From this blog to Hansard: the Labour and Conservative records on borrowing get an airing in Parliament

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This extract from a speech by Labour front bench Treasury spokesperson Rob Marris MP has just been published in Hansard and refers to a debate on the UK economy in Parliament last night. Rob said when discussing UK government debt:

I am grateful to the economist Richard Murphy for providing me with these historical figures. In 2014 prices, the average borrowing by Labour Governments for each year in office since the war was £26.8 billion. The figure for Conservative Governments was £33.5 billion. The average borrowing, in 2014 prices, for each year in office excluding the period since the world crash in 2008—it could be argued to be unfair to the last Labour Government and the Conservative-led Governments to include that period—was £17.8 billion for Labour Governments and £20.6 billion for Conservative Governments.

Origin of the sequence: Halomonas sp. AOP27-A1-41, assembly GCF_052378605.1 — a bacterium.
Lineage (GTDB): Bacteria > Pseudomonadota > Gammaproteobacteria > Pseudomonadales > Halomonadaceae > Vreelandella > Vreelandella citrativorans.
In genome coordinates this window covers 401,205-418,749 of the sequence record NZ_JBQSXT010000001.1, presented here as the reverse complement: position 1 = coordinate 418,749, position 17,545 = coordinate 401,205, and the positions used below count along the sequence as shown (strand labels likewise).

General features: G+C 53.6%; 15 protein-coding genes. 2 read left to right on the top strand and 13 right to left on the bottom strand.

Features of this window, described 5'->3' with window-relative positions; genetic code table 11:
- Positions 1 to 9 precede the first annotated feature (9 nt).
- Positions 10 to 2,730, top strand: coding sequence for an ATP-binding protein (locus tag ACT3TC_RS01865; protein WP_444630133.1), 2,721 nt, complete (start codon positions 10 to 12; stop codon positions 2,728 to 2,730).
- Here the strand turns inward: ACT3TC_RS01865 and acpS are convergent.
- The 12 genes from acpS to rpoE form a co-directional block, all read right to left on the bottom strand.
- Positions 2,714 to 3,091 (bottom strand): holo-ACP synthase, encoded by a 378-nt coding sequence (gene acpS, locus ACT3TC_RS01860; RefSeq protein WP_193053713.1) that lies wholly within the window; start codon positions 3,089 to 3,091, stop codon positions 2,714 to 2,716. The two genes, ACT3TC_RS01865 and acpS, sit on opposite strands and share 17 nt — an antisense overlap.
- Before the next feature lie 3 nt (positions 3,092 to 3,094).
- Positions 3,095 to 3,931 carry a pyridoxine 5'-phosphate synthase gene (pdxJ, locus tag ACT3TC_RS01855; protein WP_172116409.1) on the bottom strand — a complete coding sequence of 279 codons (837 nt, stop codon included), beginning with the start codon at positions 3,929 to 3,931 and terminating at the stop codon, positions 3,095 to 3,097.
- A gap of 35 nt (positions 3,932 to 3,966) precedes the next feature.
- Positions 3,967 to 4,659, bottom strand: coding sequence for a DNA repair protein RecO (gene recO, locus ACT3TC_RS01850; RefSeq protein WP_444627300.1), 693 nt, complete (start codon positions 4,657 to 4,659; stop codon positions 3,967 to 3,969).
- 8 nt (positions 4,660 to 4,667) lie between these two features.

Let us look at the percentage of years in which debt was repaid by Governments since the war. Part of the national debt was repaid in a quarter of post-war Labour Government years; the same happened in 10% of Tory Government years since the war. Let us now look at the total repayments of the national debt made by respective Governments, in 2014 prices. Conservative Governments have managed to pay off £19.9 billion of the national debt. Labour Governments, who have far more economic credibility, have paid off £108.8 billion. This Government’s spending is out of control. The national debt is up two thirds in six years, and this year it is forecast to increase slightly as a percentage of GDP.

Rob Marris was, of course, referring to my work on respective party’s borrowing and debt repayment published on this blog less than a fortnight ago.

I am grateful to him for drawing it to the House’s attention.